First, the slingshot campaign has exposed the frailty and flaws of the Conservative machine, including of its leader and manifesto, and reinforced my view, first set out in December, that the government is ill-equipped, ill-prepared and lacking in institutional capacity to negotiate complex deals with the EU and non-EU partners.
Second, it is a two-horse race between the ruling Conservatives and Labour, with the other parties on course to secure only a modest number of seats – a break with recent elections.
Finally, the political centre of gravity has shifted to the left, with in particular tax rates likely to rise regardless of which party wins next week’s election.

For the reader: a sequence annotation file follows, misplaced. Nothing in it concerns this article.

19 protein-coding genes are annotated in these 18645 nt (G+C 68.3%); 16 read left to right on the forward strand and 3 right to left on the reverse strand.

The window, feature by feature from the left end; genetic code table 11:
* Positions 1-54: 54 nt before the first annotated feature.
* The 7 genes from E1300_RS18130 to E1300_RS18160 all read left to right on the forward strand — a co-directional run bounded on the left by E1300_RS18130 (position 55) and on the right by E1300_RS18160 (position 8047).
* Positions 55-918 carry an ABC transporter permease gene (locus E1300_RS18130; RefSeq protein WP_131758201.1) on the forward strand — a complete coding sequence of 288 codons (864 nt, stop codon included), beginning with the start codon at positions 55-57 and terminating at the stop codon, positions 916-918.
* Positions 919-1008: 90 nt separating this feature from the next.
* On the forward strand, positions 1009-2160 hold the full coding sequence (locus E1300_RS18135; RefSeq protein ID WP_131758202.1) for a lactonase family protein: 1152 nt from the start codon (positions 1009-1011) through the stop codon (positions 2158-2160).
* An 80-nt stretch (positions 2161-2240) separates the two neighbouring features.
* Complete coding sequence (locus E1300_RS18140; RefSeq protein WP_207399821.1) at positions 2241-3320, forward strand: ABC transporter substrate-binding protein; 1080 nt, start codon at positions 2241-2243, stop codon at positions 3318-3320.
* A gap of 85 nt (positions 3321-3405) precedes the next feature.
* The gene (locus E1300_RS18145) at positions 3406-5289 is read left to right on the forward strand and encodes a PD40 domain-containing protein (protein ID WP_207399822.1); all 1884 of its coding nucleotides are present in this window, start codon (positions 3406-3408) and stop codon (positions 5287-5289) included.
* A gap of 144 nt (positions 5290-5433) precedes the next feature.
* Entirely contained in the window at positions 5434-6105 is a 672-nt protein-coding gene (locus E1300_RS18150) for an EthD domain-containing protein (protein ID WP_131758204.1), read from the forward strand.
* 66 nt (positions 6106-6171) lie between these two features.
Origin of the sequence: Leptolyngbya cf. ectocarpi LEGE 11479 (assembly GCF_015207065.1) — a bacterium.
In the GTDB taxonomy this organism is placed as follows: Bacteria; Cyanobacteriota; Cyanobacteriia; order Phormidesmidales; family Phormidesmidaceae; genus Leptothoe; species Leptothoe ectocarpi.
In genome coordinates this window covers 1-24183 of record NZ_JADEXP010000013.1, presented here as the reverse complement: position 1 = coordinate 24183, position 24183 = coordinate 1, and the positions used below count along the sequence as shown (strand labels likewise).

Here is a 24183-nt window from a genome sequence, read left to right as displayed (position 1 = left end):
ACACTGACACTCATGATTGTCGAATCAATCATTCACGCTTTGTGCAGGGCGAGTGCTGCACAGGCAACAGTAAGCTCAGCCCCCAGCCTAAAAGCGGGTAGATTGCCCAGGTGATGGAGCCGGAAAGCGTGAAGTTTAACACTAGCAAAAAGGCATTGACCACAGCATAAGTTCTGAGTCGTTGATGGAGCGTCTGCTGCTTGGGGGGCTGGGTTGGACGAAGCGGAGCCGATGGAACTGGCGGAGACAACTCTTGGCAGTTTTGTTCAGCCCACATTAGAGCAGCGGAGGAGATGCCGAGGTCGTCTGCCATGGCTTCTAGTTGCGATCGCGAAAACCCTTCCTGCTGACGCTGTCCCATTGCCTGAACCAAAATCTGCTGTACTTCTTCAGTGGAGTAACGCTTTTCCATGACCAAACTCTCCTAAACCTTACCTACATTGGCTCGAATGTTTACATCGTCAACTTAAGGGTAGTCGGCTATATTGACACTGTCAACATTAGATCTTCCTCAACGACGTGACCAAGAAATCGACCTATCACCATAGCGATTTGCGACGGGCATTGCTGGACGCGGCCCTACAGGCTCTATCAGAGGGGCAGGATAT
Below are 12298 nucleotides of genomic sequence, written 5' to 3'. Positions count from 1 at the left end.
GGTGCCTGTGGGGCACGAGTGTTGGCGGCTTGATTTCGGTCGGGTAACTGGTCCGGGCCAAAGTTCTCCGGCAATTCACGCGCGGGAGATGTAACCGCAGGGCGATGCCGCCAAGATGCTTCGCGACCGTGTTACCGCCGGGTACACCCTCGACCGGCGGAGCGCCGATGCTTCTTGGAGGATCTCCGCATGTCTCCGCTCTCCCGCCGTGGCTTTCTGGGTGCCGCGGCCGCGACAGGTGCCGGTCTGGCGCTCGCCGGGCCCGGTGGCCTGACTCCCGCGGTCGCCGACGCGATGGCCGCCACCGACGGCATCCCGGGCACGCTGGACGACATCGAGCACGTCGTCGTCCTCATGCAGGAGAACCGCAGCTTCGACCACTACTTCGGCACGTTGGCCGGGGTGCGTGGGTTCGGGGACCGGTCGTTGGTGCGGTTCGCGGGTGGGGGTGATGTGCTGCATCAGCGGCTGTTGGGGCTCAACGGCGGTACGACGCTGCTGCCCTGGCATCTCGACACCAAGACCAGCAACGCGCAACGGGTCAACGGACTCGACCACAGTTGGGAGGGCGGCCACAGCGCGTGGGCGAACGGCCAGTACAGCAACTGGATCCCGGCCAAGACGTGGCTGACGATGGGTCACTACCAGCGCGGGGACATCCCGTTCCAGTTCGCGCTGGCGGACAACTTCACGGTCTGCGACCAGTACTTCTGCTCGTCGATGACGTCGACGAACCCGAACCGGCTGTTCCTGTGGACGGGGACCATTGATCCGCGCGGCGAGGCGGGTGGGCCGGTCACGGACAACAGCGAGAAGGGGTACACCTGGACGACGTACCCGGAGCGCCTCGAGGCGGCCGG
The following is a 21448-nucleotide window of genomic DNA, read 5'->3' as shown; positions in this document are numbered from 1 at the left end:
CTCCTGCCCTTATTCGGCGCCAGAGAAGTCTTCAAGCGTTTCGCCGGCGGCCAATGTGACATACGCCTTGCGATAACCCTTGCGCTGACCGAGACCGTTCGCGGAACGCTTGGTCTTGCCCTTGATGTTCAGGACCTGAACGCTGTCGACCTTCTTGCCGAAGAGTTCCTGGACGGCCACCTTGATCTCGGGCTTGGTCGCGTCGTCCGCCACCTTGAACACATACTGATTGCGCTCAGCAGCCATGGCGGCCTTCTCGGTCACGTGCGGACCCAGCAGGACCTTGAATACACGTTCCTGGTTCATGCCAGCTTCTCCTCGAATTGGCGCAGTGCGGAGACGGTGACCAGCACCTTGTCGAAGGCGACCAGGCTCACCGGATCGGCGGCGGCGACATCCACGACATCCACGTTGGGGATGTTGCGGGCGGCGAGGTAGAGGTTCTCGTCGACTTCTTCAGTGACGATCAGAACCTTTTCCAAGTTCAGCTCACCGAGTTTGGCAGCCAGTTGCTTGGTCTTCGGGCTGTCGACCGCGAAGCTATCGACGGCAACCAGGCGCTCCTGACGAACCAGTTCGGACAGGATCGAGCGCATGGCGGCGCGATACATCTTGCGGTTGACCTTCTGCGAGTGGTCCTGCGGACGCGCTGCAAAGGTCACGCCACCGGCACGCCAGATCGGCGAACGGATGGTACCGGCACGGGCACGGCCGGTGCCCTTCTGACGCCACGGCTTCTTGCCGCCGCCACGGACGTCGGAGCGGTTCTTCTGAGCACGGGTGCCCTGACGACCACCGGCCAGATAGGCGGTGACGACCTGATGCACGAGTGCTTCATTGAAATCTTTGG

My core scenario is a hollow victory for the Conservatives: 360-370 seats with a low voter turnout. This would reduce the risk of opposition parties and rebel Conservative MPs torpedoing government legislation but would fall short of the landslide victory which Conservatives thought possible back in April.
Finally, a modest (or even significant) increase in the Conservatives’ parliamentary majority is unlikely to materially improve the government’s hand when negotiating with the EU.
British Prime Minister Theresa May will make a speech on Tuesday 17th January in which she will set out in greater details her plans for the UK’s exit from the EU.
There have been few signs that she is willing to tone down her mantra of the UK regaining control over immigration in exchange for a bespoke trading deal with the EU which may exclude access to the Single Market.
If Theresa May sticks to her guns next week I would expect Sterling to weaken further.